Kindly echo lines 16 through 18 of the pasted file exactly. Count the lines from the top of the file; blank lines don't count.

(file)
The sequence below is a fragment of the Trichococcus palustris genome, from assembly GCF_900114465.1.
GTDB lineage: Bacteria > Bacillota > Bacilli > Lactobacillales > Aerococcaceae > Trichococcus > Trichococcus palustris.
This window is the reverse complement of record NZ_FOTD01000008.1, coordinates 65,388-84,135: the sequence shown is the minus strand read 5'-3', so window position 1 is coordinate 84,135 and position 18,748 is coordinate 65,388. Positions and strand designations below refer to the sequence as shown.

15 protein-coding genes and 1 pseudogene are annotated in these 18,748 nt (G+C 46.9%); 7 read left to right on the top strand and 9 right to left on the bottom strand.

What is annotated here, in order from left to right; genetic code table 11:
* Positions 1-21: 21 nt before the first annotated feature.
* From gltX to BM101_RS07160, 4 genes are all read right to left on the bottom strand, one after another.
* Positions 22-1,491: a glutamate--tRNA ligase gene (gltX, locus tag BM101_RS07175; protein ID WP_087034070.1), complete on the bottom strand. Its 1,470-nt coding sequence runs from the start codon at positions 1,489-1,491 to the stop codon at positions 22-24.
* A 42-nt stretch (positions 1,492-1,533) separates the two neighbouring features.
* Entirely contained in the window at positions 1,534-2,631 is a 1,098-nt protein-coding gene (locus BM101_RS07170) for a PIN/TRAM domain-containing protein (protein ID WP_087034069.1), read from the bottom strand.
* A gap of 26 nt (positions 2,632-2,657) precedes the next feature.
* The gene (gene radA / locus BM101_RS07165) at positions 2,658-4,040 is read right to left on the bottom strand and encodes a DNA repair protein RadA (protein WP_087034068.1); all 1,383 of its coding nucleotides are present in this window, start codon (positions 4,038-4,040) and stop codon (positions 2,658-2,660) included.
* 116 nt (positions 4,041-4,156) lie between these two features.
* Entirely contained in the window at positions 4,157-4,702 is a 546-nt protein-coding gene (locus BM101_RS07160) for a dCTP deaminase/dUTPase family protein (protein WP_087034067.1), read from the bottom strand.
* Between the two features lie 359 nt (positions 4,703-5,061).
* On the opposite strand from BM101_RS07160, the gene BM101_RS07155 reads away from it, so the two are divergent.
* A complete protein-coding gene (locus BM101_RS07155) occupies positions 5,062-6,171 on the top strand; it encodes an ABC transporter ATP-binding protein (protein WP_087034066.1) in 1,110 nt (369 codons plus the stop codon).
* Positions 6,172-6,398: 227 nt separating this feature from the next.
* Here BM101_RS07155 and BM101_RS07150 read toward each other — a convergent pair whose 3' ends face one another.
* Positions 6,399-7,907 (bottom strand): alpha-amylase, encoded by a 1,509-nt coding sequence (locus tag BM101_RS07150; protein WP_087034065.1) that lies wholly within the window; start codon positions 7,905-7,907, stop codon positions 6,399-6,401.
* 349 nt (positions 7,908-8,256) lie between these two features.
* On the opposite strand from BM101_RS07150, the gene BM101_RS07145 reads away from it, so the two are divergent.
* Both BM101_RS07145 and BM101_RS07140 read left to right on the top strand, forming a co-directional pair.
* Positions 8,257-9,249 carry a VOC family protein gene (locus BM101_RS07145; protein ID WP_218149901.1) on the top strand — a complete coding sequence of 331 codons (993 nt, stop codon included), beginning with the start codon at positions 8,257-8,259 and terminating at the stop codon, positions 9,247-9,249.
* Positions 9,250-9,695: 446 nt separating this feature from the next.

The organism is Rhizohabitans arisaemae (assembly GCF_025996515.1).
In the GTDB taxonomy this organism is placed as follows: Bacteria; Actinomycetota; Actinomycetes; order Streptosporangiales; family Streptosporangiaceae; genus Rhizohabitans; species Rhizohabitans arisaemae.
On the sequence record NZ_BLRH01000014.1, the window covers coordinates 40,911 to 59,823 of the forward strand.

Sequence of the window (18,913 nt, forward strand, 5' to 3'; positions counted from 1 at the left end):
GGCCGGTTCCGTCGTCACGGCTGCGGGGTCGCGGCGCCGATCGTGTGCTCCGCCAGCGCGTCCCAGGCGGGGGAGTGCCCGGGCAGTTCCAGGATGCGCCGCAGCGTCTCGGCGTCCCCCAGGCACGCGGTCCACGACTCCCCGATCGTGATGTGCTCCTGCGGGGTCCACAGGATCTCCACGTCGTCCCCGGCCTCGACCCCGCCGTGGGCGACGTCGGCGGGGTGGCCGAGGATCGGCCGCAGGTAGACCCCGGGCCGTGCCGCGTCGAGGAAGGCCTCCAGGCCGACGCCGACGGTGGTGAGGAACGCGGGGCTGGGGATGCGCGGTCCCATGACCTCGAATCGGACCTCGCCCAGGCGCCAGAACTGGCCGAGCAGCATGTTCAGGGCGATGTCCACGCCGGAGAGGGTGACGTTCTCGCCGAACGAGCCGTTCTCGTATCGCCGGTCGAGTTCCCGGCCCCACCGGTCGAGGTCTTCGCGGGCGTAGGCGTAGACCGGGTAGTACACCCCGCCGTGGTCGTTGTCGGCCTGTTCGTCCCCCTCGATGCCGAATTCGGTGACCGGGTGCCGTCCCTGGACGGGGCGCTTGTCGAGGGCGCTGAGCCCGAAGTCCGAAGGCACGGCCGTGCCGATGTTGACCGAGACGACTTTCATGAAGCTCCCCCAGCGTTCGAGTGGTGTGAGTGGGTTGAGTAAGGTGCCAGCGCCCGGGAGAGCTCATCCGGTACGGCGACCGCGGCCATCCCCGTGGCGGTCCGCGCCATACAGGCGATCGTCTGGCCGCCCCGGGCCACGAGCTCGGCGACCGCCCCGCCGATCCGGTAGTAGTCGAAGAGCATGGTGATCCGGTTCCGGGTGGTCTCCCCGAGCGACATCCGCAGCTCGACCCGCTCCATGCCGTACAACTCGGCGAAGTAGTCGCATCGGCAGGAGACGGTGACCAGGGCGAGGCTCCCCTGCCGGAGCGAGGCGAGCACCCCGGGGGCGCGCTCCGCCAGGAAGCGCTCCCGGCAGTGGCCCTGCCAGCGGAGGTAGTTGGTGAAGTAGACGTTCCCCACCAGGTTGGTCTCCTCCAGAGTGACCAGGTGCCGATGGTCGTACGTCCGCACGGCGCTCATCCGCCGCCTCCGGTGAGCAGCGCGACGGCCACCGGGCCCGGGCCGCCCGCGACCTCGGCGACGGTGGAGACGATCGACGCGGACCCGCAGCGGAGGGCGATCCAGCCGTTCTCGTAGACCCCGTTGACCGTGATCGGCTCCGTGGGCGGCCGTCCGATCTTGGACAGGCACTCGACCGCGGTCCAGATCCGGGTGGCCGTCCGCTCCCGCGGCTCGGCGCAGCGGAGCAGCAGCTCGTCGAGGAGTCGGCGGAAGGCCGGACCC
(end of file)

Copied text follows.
* On the opposite strand from BM101_RS07160, the gene BM101_RS07155 reads away from it, so the two are divergent.
* A complete protein-coding gene (locus BM101_RS07155) occupies positions 5,062-6,171 on the top strand; it encodes an ABC transporter ATP-binding protein (protein WP_087034066.1) in 1,110 nt (369 codons plus the stop codon).
* Positions 6,172-6,398: 227 nt separating this feature from the next.